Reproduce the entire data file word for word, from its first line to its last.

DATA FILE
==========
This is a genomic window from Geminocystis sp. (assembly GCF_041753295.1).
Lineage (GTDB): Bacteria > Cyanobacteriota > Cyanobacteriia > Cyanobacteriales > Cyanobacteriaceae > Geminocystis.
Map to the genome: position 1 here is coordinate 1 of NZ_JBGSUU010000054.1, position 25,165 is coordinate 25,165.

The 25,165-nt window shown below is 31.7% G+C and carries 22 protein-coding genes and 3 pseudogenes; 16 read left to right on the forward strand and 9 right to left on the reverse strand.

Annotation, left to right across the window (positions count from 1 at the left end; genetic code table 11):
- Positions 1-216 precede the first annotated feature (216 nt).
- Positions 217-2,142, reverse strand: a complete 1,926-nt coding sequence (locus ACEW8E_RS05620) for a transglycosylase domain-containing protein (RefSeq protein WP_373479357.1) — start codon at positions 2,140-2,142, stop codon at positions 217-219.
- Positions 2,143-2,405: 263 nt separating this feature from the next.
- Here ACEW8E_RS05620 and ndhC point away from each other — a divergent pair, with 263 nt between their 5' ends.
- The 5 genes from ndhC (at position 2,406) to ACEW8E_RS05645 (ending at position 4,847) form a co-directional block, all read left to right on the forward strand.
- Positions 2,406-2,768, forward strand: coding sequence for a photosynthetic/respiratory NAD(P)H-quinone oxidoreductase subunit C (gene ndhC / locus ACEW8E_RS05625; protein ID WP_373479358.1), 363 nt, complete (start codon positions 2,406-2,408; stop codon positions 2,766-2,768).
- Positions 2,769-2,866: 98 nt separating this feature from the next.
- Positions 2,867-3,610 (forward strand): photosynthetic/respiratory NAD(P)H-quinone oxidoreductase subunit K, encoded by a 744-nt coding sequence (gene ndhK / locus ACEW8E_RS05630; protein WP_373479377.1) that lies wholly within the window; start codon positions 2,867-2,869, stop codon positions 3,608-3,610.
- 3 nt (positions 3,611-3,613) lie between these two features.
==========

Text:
This is a genomic window from Geminocystis sp. (assembly GCF_041753295.1).
Lineage (GTDB): Bacteria > Cyanobacteriota > Cyanobacteriia > Cyanobacteriales > Cyanobacteriaceae > Geminocystis.
Map to the genome: position 1 here is coordinate 1 of NZ_JBGSUU010000054.1, position 25,165 is coordinate 25,165.

The 25,165-nt window shown below is 31.7% G+C and carries 22 protein-coding genes and 3 pseudogenes; 16 read left to right on the forward strand and 9 right to left on the reverse strand.

Annotation, left to right across the window (positions count from 1 at the left end; genetic code table 11):
- Positions 1-216 precede the first annotated feature (216 nt).
- Positions 217-2,142, reverse strand: a complete 1,926-nt coding sequence (locus ACEW8E_RS05620) for a transglycosylase domain-containing protein (RefSeq protein WP_373479357.1) — start codon at positions 2,140-2,142, stop codon at positions 217-219.
- Positions 2,143-2,405: 263 nt separating this feature from the next.
- Here ACEW8E_RS05620 and ndhC point away from each other — a divergent pair, with 263 nt between their 5' ends.
- The 5 genes from ndhC (at position 2,406) to ACEW8E_RS05645 (ending at position 4,847) form a co-directional block, all read left to right on the forward strand.
- Positions 2,406-2,768, forward strand: coding sequence for a photosynthetic/respiratory NAD(P)H-quinone oxidoreductase subunit C (gene ndhC / locus ACEW8E_RS05625; protein ID WP_373479358.1), 363 nt, complete (start codon positions 2,406-2,408; stop codon positions 2,766-2,768).
- Positions 2,769-2,866: 98 nt separating this feature from the next.
- Positions 2,867-3,610 (forward strand): photosynthetic/respiratory NAD(P)H-quinone oxidoreductase subunit K, encoded by a 744-nt coding sequence (gene ndhK / locus ACEW8E_RS05630; protein WP_373479377.1) that lies wholly within the window; start codon positions 2,867-2,869, stop codon positions 3,608-3,610.
- 3 nt (positions 3,611-3,613) lie between these two features.